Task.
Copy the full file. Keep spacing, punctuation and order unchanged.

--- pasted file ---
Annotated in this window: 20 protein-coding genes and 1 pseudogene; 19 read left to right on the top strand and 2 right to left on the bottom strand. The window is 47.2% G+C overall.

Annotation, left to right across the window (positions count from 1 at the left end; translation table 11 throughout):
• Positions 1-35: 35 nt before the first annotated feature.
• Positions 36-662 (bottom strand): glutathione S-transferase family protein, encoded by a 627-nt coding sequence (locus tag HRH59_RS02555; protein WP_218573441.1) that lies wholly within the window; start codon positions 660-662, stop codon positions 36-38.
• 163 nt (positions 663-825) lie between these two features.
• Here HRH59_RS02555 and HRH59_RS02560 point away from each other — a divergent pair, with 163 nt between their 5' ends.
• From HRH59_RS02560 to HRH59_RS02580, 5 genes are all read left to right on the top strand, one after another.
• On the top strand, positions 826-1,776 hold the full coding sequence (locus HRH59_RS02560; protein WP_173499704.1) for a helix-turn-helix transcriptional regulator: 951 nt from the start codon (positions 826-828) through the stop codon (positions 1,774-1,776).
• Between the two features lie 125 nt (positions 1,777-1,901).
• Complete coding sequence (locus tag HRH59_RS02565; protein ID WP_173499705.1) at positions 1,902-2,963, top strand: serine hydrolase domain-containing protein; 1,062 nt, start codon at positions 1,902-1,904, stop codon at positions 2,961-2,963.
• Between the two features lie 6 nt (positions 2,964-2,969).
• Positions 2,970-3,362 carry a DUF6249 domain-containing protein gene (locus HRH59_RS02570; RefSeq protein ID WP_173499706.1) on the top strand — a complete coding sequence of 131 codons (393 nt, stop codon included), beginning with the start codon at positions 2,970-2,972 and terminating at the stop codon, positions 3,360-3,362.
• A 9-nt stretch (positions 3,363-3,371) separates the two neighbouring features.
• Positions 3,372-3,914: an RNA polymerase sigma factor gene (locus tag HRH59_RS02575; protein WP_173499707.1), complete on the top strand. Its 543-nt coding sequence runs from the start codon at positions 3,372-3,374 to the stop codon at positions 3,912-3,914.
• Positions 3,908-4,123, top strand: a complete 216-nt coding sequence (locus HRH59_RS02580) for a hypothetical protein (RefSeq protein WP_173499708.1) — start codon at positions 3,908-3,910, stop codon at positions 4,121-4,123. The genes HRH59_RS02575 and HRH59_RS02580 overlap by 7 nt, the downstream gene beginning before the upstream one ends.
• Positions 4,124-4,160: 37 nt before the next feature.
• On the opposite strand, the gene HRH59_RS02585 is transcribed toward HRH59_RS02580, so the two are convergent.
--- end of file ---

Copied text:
Annotated in this window: 20 protein-coding genes and 1 pseudogene; 19 read left to right on the top strand and 2 right to left on the bottom strand. The window is 47.2% G+C overall.

Annotation, left to right across the window (positions count from 1 at the left end; translation table 11 throughout):
• Positions 1-35: 35 nt before the first annotated feature.
• Positions 36-662 (bottom strand): glutathione S-transferase family protein, encoded by a 627-nt coding sequence (locus tag HRH59_RS02555; protein WP_218573441.1) that lies wholly within the window; start codon positions 660-662, stop codon positions 36-38.
• 163 nt (positions 663-825) lie between these two features.
• Here HRH59_RS02555 and HRH59_RS02560 point away from each other — a divergent pair, with 163 nt between their 5' ends.
• From HRH59_RS02560 to HRH59_RS02580, 5 genes are all read left to right on the top strand, one after another.
• On the top strand, positions 826-1,776 hold the full coding sequence (locus HRH59_RS02560; protein WP_173499704.1) for a helix-turn-helix transcriptional regulator: 951 nt from the start codon (positions 826-828) through the stop codon (positions 1,774-1,776).
• Between the two features lie 125 nt (positions 1,777-1,901).
• Complete coding sequence (locus tag HRH59_RS02565; protein ID WP_173499705.1) at positions 1,902-2,963, top strand: serine hydrolase domain-containing protein; 1,062 nt, start codon at positions 1,902-1,904, stop codon at positions 2,961-2,963.
• Between the two features lie 6 nt (positions 2,964-2,969).
• Positions 2,970-3,362 carry a DUF6249 domain-containing protein gene (locus HRH59_RS02570; RefSeq protein ID WP_173499706.1) on the top strand — a complete coding sequence of 131 codons (393 nt, stop codon included), beginning with the start codon at positions 2,970-2,972 and terminating at the stop codon, positions 3,360-3,362.
• A 9-nt stretch (positions 3,363-3,371) separates the two neighbouring features.
• Positions 3,372-3,914: an RNA polymerase sigma factor gene (locus tag HRH59_RS02575; protein WP_173499707.1), complete on the top strand. Its 543-nt coding sequence runs from the start codon at positions 3,372-3,374 to the stop codon at positions 3,912-3,914.
• Positions 3,908-4,123, top strand: a complete 216-nt coding sequence (locus HRH59_RS02580) for a hypothetical protein (RefSeq protein WP_173499708.1) — start codon at positions 3,908-3,910, stop codon at positions 4,121-4,123. The genes HRH59_RS02575 and HRH59_RS02580 overlap by 7 nt, the downstream gene beginning before the upstream one ends.
• Positions 4,124-4,160: 37 nt before the next feature.
• On the opposite strand, the gene HRH59_RS02585 is transcribed toward HRH59_RS02580, so the two are convergent.